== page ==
As humans, we like to organize our world by placing things in categories. In order to create order, we group things together. Bugs with six legs are called insects, those with eight are arachnids. History is the study of past events whereas math deals with numbers and their relationships. We box things together in order to consider them as one unit and label them for easy reference. This is great for organizing physical things but when we start to do this with people, it can be detrimental.
Granted, the boxes people put us in and the labels we try to portray help shape our identities. But is it really who we are? Personally, I would like to bust out of a few boxes people have put me in because they don’t fully define me. Sometimes I’m proud of the labels attached to my name but sometimes, I wish people wouldn’t view me that way. When other people place expectations on us, we either feel pressured to conform to them or rebel against them. We all know what it’s like to have boxes and labels put on us, but have we thought about it from the other side?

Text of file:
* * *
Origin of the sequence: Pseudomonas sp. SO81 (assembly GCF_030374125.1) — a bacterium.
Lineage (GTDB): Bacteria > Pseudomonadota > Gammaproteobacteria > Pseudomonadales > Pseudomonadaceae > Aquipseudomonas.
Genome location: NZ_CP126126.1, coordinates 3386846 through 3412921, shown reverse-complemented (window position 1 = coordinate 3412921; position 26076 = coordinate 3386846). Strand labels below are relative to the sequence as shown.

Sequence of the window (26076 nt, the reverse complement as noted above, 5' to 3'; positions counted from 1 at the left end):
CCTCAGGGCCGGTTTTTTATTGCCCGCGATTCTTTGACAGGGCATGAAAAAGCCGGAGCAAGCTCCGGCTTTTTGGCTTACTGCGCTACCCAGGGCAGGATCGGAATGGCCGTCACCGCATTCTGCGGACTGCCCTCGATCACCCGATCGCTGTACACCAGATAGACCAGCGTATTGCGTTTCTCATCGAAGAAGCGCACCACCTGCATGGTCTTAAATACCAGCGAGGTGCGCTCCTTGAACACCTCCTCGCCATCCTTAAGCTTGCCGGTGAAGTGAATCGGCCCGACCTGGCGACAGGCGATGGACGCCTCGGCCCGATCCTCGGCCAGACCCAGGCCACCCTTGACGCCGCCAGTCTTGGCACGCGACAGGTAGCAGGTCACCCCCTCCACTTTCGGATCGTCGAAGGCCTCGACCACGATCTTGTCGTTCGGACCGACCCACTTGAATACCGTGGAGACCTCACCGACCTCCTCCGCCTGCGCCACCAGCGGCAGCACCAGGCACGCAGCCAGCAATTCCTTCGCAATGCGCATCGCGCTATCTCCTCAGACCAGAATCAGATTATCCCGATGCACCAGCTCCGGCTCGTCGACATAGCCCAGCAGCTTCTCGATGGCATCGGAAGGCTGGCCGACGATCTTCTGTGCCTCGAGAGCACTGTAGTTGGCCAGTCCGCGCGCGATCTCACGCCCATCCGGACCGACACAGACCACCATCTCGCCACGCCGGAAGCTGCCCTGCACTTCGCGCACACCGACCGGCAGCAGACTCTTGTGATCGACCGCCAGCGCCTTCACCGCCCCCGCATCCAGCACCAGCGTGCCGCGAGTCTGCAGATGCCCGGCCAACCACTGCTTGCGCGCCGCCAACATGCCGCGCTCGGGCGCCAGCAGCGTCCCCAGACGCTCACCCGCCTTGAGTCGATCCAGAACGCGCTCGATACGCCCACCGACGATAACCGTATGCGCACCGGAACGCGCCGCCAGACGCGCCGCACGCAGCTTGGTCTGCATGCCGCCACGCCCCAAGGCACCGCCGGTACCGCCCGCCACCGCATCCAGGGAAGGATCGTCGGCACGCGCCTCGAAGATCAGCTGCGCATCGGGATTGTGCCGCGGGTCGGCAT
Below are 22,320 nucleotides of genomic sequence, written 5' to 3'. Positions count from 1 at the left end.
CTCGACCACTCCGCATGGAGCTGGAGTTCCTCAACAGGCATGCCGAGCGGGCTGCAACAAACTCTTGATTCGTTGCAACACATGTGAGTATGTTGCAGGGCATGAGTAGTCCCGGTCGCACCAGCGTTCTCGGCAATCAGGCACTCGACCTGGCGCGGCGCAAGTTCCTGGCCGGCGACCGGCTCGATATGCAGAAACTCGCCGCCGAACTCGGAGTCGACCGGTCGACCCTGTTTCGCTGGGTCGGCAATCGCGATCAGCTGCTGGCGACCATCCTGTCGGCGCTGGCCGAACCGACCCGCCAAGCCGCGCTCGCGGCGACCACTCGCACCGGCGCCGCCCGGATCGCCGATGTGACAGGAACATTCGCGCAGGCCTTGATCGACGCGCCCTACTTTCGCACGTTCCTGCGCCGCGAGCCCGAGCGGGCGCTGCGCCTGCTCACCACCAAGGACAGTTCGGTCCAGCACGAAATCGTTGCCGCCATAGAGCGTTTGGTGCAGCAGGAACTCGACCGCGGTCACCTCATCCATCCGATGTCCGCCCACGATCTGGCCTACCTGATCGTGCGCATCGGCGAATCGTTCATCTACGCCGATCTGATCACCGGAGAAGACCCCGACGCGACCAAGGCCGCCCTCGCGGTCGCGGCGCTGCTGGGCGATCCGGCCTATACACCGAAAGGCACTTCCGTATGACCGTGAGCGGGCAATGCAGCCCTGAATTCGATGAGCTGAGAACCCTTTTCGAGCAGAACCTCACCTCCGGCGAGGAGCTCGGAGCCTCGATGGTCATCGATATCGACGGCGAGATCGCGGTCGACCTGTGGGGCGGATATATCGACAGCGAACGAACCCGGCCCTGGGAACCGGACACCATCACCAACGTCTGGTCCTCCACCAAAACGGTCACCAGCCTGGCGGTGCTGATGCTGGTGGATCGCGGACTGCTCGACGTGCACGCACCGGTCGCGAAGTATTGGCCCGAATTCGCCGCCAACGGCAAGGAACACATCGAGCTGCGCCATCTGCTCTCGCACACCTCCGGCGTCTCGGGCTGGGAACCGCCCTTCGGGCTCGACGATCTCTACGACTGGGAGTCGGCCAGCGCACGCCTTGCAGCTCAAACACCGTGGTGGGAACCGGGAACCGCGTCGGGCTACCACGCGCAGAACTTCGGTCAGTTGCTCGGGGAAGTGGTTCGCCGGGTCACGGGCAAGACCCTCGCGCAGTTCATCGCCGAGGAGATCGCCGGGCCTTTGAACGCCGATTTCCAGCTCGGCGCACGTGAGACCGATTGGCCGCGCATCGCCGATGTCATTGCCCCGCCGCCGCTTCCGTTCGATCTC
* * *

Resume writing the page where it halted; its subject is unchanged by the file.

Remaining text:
Often, we’re so quick to place people in our categories of stereotypes and preconceived ideas that it hinders our ability to see people for who they really are. George MacDonald writes “We are all very anxious to be understood, and it is very hard not to be. But there is one thing much more necessary—to understand other people.” What if instead of dismissing people, because of the category we think they belong in, we looked for opportunities to love on them and find ways to understand them fully? What if we tried to extend grace to everyone like God did to us instead of being so quick to judge?
Maybe the guy who just ripped you up with criticism really just needs some encouragement and affirmation. Maybe the rude checkout lady has more going on than you can imagine and needs a friendly smile. Maybe that lazy and annoying co-worker could use a friend.
Let’s break down the boxes, rip the labels off, and try to understand the people around us.
In humility value others above yourselves, not looking to your own interests but each of you to the interests of the others. ~Phillipians 2:3b-4